Monday, July 17, 2006

David Ruggles/Hannah Randall House, Florence, Massachusetts, Part Two

Northampton Association Factory Boarding house (center). Both David Ruggles and Sojourner Truth lived here along with nearly eighty other members of the Community. Ruggles moved into the Dr. Barrett oil mill house late in 1845.

David Ruggles continued his treatment for eighteen months and arrived at a point where his eyesight and his general health improved. He was left with a general sensitivity of touch that he felt allowed him to sense the state of health of others. With the primitive equipment he had purchased for his own cure he slowly began to help his fellow Community members. By June of 1844 the Northampton Democrat reported his first “cure.” (The North Star, March 17, 1848)

Dolly Stetson and her sixteen year-old daughter Almira refer to David Ruggles in familiar and affectionate tones in their letters to James. It is possible they had followed his career in New York with regional pride since he was from Norwich, CT. only 25 miles from Brooklyn. They likely read the Liberator and other abolitionist journals where he published numerous articles. Occasionally Ruggles himself would communicate his needs to James as when he asked “His Esteemed friend Stetson,” on June 20, 1844 to find him “an India-rubber syringe…indispensible to my progress in the “Water Cure.” He chastises Stetson, through his wife, for not supplying copies of Frederick Douglass’s newly published Narrative for which Ruggles appears­—remember his bookselling background—to be a kind of local agent. (DWS to JAS, June 19, 1845).

After April of 1845, the Stetsons’ letters interspersed matter-of-fact details of life in the boardinghouse with descriptions of torturous meetings where the fate of a Community faced with mounting debt was being argued. Finally, the decision to sell off the silk factory boarding house and 100 acres to George W. Benson and a group of local investors would dislocate the Stetsons, Ruggles, and scores of other NAEI members and their families. In the mean time, David Mack, now thoroughly exhausted by the internecine strife, his health failing, his wife Maria’s precipitously so, elected to leave the Association and seek hydropathic treatment from Robert Wesselhoeft who had established himself in Brattlboro, VT. His departure would spell the end of the Association’s school (DWS to JAS, May 22, 1845).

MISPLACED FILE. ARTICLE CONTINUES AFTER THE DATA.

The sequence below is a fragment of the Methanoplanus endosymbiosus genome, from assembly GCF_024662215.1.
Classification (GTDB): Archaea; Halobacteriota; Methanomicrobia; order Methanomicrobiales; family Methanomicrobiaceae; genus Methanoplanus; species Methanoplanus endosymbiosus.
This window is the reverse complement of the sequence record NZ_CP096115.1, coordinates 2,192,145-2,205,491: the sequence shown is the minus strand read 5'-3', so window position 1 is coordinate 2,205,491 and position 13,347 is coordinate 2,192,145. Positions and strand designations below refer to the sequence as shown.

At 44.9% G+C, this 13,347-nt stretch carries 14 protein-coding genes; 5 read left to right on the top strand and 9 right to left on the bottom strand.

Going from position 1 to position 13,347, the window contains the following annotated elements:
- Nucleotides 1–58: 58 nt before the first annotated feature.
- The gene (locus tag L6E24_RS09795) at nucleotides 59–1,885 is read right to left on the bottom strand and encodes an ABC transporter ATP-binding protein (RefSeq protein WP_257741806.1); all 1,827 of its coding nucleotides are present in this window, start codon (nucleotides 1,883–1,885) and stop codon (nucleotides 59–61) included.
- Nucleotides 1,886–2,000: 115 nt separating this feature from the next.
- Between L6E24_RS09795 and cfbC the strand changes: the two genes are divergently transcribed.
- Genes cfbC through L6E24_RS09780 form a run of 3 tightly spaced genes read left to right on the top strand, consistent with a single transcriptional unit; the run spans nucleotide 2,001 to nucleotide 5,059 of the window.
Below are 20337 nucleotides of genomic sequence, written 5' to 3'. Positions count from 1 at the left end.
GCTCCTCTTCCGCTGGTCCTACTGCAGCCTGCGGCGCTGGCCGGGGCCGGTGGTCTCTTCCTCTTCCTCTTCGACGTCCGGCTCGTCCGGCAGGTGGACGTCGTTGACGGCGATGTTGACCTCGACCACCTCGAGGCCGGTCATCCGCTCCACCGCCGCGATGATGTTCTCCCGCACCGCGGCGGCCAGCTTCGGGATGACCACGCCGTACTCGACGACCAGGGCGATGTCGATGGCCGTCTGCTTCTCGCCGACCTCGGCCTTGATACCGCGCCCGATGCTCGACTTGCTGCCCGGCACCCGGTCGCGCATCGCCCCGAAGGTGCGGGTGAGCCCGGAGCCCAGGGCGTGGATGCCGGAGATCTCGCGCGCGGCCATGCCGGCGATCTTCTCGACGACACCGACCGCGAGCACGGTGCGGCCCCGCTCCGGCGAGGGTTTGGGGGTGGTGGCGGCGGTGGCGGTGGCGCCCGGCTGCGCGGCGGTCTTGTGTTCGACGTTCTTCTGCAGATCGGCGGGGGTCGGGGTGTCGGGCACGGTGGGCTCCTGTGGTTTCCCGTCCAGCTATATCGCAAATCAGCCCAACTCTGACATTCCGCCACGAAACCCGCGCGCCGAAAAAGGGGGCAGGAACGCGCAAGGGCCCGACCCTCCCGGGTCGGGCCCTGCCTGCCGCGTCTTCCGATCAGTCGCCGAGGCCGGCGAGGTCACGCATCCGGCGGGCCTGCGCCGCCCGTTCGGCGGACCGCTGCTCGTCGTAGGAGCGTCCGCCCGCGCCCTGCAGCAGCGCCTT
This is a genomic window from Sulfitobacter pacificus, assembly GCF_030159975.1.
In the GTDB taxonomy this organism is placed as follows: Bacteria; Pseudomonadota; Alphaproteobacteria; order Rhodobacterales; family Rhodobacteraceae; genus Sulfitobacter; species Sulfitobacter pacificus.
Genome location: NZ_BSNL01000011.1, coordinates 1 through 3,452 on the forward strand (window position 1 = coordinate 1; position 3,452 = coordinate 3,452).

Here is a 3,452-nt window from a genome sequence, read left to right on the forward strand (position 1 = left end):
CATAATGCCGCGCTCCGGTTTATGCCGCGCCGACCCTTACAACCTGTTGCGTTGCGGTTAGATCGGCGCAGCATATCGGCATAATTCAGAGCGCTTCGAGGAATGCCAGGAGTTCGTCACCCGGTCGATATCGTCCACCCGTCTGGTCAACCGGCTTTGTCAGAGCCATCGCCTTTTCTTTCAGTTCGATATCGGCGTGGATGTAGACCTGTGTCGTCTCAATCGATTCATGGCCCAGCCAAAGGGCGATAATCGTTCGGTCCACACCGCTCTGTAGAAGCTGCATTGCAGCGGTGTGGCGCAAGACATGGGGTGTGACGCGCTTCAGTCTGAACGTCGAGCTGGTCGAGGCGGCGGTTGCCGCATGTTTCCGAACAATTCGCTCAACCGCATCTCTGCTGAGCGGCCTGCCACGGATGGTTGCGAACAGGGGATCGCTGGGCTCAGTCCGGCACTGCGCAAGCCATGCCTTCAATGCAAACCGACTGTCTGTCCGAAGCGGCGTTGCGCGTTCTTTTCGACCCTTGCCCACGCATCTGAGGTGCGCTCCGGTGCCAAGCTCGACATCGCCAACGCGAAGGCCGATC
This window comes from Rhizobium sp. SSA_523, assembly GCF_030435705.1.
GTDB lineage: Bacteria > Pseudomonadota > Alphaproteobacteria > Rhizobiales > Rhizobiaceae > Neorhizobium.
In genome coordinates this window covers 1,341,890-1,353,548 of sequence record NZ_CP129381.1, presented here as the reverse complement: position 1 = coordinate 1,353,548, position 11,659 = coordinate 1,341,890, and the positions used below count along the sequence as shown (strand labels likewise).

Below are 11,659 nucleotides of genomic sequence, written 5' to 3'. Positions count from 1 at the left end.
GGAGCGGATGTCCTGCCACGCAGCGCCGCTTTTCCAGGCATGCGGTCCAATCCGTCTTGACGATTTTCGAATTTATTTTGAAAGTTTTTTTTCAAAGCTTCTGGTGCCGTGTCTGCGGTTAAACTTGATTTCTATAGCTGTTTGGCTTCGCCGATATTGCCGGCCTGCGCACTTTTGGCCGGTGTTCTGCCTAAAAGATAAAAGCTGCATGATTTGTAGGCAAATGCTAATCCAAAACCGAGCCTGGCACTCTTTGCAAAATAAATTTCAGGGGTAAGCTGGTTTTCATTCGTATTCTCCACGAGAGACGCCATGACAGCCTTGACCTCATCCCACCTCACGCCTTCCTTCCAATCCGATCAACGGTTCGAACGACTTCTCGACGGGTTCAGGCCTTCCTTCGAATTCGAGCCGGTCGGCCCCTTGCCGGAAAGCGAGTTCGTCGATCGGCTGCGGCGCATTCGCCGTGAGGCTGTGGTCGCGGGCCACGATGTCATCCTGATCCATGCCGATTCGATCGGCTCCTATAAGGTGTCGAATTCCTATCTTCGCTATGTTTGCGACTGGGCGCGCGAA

At this point, David Ruggles appears to have begun arranging for his move to the Mack house—the former Benjamin Barrett “oil mill house.” Dolly writes to James that Ruggles needed blinds for six windows to be prepared in Boston and sent via William Parker (DWS to JAS, May 29, 1845).

…he wishes you to procure for him 6 window curtains or blinds of the following dimensions 4 ft 4.5 in long by 2 ft 6 in wide provided they can be obtained for 2 dollars or less. They may be sent by Mr. Parker on saturday.
I suppose you understand what they are. They are made of small splits of wood woven like the rush curtains—Mr Ruggles says they are sometimes sold for a shilling apiece…Mr Ruggles says you can find the blinds at the wooden ware stores or furnishing stores.

Harriet Hayden and Sydney Southworth: Married Out of Wedlock

Before David Ruggles could make the move, however, one other Community drama was to be played out at Mack’s house. Harriet Hayden and Sydney Southworth had, without benefit of clergy, married one another on an evening in July of 1844 (DWS to JAS, July 26, 1844). For this they were in effect shunned by the majority of the members. The Association had taken pains to abide by conventions relating to marriage if not just to rob their critics of at least this possible accusation of impropriety. David Ruggles himself had advised them to leave (DWS to JAS, July 26, 1844).

David Ruggles told them the other day that he knew from the opinions he had heard expressed by a great many that they never would be admitted here as members and they had better go while the weather was warm than to wait until fall when Sydney’s year was up. That set them in motion again to go but about this time Harriet was taken raising blood from her lungs and has raised more or less every day since…

In his commentary to the Stetsons’ letters, “Coloring Utopia,” Paul Gaffney points out, “That a black man would have a talk with a young white couple…certainly violated the social code on color and sexuality. Yet Dolly Stetson reported it to her husband rather plainly. It fitted her sense of Ruggles as close to the leadership and as a member of the community with a decided moral authority.” (Letters from an American Utopia, page 260).

Harriet and Sydney did leave, temporarily, to try another community in Ohio, but returned a year later to be near their friends. Harriet’s life was near over—the final stages of tuberculosis had set in. She had written ahead to ask permission to return to die at the place of her “early love.” (Northampton Free Press, May 16, 1862) At the same time decisions needed to be made about where the inhabitants of the factory boarding house would reside.

What ever we do we must do or decide to do soon—it is said that the factory must be emptied by the first Sept—Mr Macks family leave in July. We are to have no more schools after June—Sophia Foord, Elisa Wall, probably John Prouty and I know not but all in the house leave with Mr. Mack or before Sydney and Harriet have returned right glad I think to find a shelter for their heads. Harriet is very low in consumption and Sydney has had the chills and fever hold of him and looks miserably. They are at Mr Macks… (DWS to JAS, May 22, 1845)

A month later Harriet was dead.

[She was] buried the night before last by moonlight. I did not go to the funeral myself but those that were there said the services at the house were very appropriate and the burial very solemn and impressive. They had singing [and] reading from the New Testament and talking by several—Sydney is very much out of health and looks as if he would follow her to the spirit land soon. (DWS to JAS, June 19, 1845)